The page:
A Plummer particle board plant that shut its doors in August amid mechanical difficulties and falling prices is back in business. Pacific Northwest Fiber is producing particle board from recycled grass and wheat straw after a four-month shutdown. During that time it rewired and updated machines. The plant reopened with a round-the-clock production schedule that has 40 full-time employees producing 64,000 square feet of particle board daily. While prices remain low for all wood and wood substitute products, like strawboard, the company is shipping boards as fast as its employees can turn them out. The business is a cooperative venture between the tribe and Seeds Inc., a Washington-based grass-growers association. The groups came together two years ago on the heels of a Washington state ban on agricultural burning. With the idea they might be able to create a market for grass straw, the venture invested $6 million in the former Rayonier mill site in Plummer to create Pacific Northwest Fiber. The plant began production in October 1999. Unlike wood particle board plants which require huge investments and have high operating costs, the strawboard plant is a relatively modest operation. Pacific bought the production line from a plant in Australia that went belly up during the Asian financial crisis.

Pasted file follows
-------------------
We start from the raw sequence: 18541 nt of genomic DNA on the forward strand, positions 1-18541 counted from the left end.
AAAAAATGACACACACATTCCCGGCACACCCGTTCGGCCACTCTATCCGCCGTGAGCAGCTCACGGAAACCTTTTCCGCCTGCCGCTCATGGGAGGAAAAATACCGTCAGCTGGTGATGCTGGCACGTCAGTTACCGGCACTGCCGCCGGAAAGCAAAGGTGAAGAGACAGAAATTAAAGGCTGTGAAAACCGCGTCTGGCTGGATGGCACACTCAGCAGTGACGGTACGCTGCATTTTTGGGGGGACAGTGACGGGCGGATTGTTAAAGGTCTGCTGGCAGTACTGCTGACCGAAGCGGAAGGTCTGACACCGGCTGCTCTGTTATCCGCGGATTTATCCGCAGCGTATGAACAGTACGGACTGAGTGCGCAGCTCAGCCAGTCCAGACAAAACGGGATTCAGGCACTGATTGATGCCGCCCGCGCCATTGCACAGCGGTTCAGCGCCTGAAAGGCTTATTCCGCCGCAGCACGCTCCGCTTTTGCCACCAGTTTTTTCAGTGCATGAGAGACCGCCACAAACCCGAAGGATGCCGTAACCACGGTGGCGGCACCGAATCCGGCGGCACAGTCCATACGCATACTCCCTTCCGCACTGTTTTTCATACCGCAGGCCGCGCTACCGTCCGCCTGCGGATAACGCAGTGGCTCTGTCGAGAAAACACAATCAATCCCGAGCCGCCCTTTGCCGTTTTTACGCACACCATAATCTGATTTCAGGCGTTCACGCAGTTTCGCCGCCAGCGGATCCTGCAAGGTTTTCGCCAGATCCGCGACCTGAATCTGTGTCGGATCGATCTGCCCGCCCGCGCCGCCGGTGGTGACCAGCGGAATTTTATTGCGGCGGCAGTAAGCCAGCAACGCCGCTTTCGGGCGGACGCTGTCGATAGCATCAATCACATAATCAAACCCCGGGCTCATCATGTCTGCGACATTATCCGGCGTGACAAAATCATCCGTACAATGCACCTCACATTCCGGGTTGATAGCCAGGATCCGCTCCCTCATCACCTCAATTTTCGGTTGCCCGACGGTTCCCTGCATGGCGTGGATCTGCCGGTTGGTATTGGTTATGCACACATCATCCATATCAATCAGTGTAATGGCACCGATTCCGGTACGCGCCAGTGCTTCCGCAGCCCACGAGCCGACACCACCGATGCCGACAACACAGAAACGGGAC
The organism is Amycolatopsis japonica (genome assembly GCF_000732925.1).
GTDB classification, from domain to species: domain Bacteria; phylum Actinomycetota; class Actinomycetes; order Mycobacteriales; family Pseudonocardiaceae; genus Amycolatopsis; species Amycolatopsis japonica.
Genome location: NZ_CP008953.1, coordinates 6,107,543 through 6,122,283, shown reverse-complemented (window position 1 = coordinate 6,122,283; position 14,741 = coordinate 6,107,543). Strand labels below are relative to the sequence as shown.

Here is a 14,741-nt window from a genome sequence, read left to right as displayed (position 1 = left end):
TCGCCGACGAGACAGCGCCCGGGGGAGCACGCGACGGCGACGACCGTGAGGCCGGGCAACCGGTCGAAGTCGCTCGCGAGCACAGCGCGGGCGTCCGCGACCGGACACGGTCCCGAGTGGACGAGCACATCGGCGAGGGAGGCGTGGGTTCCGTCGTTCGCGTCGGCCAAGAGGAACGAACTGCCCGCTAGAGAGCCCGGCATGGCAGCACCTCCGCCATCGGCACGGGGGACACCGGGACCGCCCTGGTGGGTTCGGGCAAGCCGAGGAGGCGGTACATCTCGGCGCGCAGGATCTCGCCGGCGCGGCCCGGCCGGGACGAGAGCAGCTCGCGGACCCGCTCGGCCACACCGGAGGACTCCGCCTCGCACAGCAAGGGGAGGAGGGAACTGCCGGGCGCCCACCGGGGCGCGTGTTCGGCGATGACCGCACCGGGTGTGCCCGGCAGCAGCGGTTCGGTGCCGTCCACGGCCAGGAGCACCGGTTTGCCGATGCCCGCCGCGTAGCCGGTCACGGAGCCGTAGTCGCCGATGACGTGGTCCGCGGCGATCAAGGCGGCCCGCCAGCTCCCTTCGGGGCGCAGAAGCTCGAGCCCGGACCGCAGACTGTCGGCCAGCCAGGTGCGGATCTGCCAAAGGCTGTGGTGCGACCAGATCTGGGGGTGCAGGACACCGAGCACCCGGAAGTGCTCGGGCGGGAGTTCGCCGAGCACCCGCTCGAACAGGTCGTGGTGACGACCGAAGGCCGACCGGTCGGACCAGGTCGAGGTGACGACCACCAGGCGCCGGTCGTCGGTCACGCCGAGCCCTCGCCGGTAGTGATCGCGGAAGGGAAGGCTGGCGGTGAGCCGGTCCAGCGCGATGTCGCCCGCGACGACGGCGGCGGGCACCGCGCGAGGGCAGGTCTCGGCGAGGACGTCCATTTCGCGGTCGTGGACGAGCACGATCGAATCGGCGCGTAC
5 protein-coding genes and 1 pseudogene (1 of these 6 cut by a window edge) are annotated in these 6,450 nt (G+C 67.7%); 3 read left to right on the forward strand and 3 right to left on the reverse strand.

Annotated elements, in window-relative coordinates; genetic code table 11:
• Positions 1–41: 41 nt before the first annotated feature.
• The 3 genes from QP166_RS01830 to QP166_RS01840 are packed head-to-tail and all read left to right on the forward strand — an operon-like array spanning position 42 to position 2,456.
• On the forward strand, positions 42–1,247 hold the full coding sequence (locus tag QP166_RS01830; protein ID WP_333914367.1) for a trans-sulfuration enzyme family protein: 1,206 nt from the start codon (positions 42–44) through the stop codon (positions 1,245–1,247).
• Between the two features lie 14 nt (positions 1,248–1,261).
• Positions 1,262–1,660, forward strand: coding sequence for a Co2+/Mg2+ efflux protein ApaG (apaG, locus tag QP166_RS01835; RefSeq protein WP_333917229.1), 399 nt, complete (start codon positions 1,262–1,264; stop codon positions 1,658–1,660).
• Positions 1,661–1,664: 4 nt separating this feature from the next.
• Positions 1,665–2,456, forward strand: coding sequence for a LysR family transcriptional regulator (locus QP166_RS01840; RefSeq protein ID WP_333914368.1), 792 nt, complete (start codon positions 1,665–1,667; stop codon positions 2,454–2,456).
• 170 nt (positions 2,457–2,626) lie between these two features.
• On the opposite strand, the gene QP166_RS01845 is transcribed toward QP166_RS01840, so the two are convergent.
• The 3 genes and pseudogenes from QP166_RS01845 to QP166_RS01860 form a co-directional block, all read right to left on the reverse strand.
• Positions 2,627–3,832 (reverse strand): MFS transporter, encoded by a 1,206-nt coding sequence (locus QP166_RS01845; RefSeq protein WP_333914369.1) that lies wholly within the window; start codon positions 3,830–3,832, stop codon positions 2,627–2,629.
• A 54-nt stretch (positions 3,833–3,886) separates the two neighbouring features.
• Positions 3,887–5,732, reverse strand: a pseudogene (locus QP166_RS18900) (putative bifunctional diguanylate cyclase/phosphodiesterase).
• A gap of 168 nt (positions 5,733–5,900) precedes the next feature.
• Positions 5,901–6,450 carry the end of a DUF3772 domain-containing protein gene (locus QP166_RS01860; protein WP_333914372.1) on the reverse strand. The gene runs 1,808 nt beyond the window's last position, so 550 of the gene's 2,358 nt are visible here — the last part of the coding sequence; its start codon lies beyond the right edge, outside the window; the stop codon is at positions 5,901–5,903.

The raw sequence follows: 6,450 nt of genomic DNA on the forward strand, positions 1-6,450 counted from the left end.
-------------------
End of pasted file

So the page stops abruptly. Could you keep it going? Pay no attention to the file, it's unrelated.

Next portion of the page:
The tribe bought 387 acres of property within its reservation, including 2 miles of frontage on Windy Bay on Lake Coeur d'Alene, Jan. 8 from the Kootenai Land Co. of Wallace. The property had been owned for 35 years by Harry and Colleen Magnuson and their five children. "This is the completion of a long journey back to the lake," Tribal Chairman Ernie Stensgar said. "We've answered the prayers of a modern and progressive tribe, along with the prayers of our ancestors." "It's an ideal place for 100 different things," said tribal press secretary Bob Bostwick. "We would not want anyone to think we're leaning one particular direction." Magnuson said he closed the deal on Jan. 5 after 15 years of talking with the tribe. Bolstered by a lucrative gaming business at the casino near Worley, tribal leaders began to talk more seriously with Magnuson last year. Bostwick said Magnuson "appreciates the history and traditions of the tribe and the entire region." Market value of the land runs about $5 million, said a senior deputy assessor with Kootenai County. The purchase was financed through gaming profits, 25 percent of which are set aside for land purchases, Bostwick said.